A retirement plan may be the most valuable asset any couple owns. Pensions are essentially promises to pay the employee when the time arrives, based on the years of employment and other factors. A defined contribution plan, like an IRA or 401(k), is an actual account containing various investments. These accounts are intended to be used for income upon retirement, and there are severe tax penalties if you use or withdraw funds if you are under the age of 59 and ½, on top of the funds being considered income.
When a couple separates, they may choose to enter into a contract called a separation agreement, which resolves all of the marital property issues. On the other hand, you or your spouse may file a lawsuit called equitable distribution and ask the court to make the decisions about who keeps what. Yet another way to finalize the property is through mediation of some other type of alternative dispute resolution.
An account must be classified, meaning it will be considered marital, separate or mixed (part separate and part marital) property. Next a value must be agreed upon or ruled upon by the court. CPAs or other financial professionals will give expert opinions when disputed. The court will also rule on the plan value for funds earned before the marriage, if any, and the vale based on any funds contributed after the separation. Matters become more complicated if there are required minimum distributions (RMDs) based on age after the separation, withdrawals after separation (thereby reducing the overall value), roll-overs or companies managing the plan change several times over the years.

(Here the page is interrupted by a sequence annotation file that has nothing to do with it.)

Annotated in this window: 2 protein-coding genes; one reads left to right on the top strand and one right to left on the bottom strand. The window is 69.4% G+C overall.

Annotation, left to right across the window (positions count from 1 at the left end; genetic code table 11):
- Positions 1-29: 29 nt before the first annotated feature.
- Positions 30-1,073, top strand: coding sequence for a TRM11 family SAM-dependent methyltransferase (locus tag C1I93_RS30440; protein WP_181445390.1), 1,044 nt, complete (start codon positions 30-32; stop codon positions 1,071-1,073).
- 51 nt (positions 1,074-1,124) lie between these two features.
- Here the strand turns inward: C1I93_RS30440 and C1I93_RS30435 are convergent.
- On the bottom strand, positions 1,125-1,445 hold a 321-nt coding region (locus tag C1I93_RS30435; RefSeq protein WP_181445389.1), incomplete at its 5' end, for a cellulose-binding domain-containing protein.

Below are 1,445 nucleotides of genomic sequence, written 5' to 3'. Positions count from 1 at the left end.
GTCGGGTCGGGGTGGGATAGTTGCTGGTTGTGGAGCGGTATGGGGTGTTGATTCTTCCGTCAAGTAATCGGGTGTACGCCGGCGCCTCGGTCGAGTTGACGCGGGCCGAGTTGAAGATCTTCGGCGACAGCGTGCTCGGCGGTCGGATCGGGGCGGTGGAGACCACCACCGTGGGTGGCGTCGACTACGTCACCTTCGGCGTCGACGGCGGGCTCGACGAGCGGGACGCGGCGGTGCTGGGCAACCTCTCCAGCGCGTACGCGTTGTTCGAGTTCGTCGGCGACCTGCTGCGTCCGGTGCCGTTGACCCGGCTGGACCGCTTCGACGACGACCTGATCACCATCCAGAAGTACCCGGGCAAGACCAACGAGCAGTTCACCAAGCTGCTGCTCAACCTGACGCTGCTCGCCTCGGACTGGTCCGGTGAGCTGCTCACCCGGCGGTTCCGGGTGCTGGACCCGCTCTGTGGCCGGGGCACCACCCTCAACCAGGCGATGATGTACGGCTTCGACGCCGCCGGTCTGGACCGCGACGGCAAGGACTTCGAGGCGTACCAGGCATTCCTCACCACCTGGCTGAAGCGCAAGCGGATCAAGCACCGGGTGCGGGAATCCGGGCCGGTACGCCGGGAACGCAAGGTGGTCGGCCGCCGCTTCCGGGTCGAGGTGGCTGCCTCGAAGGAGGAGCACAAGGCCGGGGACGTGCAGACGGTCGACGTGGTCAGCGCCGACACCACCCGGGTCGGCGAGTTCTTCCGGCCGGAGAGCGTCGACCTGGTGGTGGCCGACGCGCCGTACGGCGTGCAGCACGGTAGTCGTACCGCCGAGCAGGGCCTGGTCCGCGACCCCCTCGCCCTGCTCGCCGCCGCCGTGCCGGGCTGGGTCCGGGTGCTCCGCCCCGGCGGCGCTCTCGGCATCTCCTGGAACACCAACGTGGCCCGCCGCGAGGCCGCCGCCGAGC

When a retirement benefit must be divided, there is typically a court order directing the plan administrator to send two checks each month when the benefits are paid, one to you and one to your former spouse. This order is called a QDRO (qualified domestic relations order), or sometimes just a DRO, depending on whether the account is subject to a federal law called ERISA. For military accounts, a MPDO (military pension division order) is the type of court order that accomplishes a division of benefits. Done properly by your attorney, there is no taxable event when a retirement is divided. It stays there until the effective date for payment, and you and your spouse will each claim only the amount paid to you for tax purposes. Another consideration to take into account is how death benefits are assigned, and who any beneficiaries will be. If there are any outstanding loans against the account, the court or the parties must determine how that debt will be treated.